In 2007, the General Assembly passed a law to make the moratorium permanent on lagoons and spray systems. In addition to the moratorium though, the law set additional environmental requirements for new or expanded farms. Under the law, new farms would have to meet environmental performance standards, which called for reduced groundwater contamination and airborne ammonia at farms, among other requirements.

The state’s intention was that “these farms are on the ground, but we think if you’re going to have new farms that you need to meet a higher standard,” said Tom Bean, a consultant with the Environmental Defense Fund. “That’s because lagoon and sprayfield systems were not adequate.”

But the 2007 law left an exception. Farms that already had permits were exempt from these standards.

Numerous farms, then, could still use open-air lagoons and spray systems to manage hog feces, so long as they already had a permit. Yet if a farm sat empty for four or more years, it would lose that exemption – a potentially costly problem for farmers, and the reason for this year’s bills.

Two sides work together

Environmentalists, including the Environmental Defense Fund, collaborated with the pork industry to shape the legislation, a joint effort that Bean said he appreciated, given the industry’s influence in the General Assembly.

Environmentalists were concerned after House lawmakers approved a version of the legislation with potentially large loopholes. In its original form, the legislation would have allowed an idled farm to reopen without meeting the 2007 standards, so long as it had been idle for five or more years.

A map of industrial hog farms in eastern North Carolina. Though the map shows data from 1998-2000, current data isn’t significantly different. Map by Steve Wing, et al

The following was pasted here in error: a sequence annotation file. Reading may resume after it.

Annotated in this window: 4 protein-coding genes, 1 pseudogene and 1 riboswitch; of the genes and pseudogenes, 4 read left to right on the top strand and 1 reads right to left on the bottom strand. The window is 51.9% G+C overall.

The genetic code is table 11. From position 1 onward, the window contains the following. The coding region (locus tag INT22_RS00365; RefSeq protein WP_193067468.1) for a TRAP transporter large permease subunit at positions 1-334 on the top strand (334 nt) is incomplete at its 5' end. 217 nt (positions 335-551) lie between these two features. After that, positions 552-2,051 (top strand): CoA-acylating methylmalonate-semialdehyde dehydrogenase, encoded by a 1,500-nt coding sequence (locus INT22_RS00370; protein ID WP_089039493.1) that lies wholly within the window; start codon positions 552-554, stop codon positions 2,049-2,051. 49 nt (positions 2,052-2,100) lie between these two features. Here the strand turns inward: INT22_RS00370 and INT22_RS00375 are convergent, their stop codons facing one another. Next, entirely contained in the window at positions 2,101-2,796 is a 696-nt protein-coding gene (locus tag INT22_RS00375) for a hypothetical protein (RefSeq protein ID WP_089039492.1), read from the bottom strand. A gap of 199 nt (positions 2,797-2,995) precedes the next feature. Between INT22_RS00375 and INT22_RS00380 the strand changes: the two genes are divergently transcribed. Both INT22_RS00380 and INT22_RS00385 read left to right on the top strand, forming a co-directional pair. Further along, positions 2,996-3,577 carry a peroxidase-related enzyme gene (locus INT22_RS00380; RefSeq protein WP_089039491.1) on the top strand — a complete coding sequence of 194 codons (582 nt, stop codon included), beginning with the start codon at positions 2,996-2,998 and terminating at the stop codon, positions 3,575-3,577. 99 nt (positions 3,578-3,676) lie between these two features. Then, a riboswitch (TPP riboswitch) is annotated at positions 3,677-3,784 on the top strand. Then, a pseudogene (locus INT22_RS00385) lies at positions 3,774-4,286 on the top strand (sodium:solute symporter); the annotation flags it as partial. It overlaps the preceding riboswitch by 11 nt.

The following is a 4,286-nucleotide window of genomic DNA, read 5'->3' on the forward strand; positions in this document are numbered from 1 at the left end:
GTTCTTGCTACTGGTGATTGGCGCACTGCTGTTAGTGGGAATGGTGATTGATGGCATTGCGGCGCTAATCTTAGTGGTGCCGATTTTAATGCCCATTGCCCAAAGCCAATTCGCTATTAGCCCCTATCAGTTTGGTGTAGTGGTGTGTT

“It seemed ludicrous to imagine that in a hundred years it would still be possible to repopulate a farm no matter how long it had been out of operation, using technology that was current at the end of the 20th century,” Bean said.

The provision also could have allowed the reopening of farms that throughout the early 2000s received public funds to close, according to Michelle Nowlin, a lecturer at Duke University’s law school. These were farms that had a higher risk of flooding during large storms and hurricanes.

The farms received both state and federal money to close. In addition, some farms received funding through pork giant Smithfield as part of a legal agreement between the company and North Carolina’s state government, seeking a phasing out of open-air lagoons in the aftermath of Hurricane Floyd.

Recognizing these issues, environmentalists and the pork industry struck a deal on the 10-year window. Additionally, under the bills farms could not reopen with lagoons if they had received public funds or settlement funds to close or if they lay within the areas that historically have flooded.

“It is my understanding that all groups are comfortable with the clarifications made forth in this amendment,” said Rep. John Bell (R-Goldsboro), a primary sponsor of HB 760 and the House majority whip, while speaking to the full House.

Bean, of the Environmental Defense Fund, said that he still opposes the new legislation. He also said that the legislation could upset some residents near idled farms.

But the Pork Council sees this year’s legislation as bringing parity to the law.

“If you have two farms that were built in the same year, that are the same size, and everything about them is the same except one has continued to operate and the other one didn’t have animals for more than four years, there’s nothing different about those two facilities,” Maier said. “The law was treating them differently, and for an arbitrary reason.”

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Gabe Rivin

Gabe is our former environmental health reporter from 2014-2016. He is a former editor of The Cooperative Business Journal, and a former reporter for Inside Washington Publishers, where he covered federal...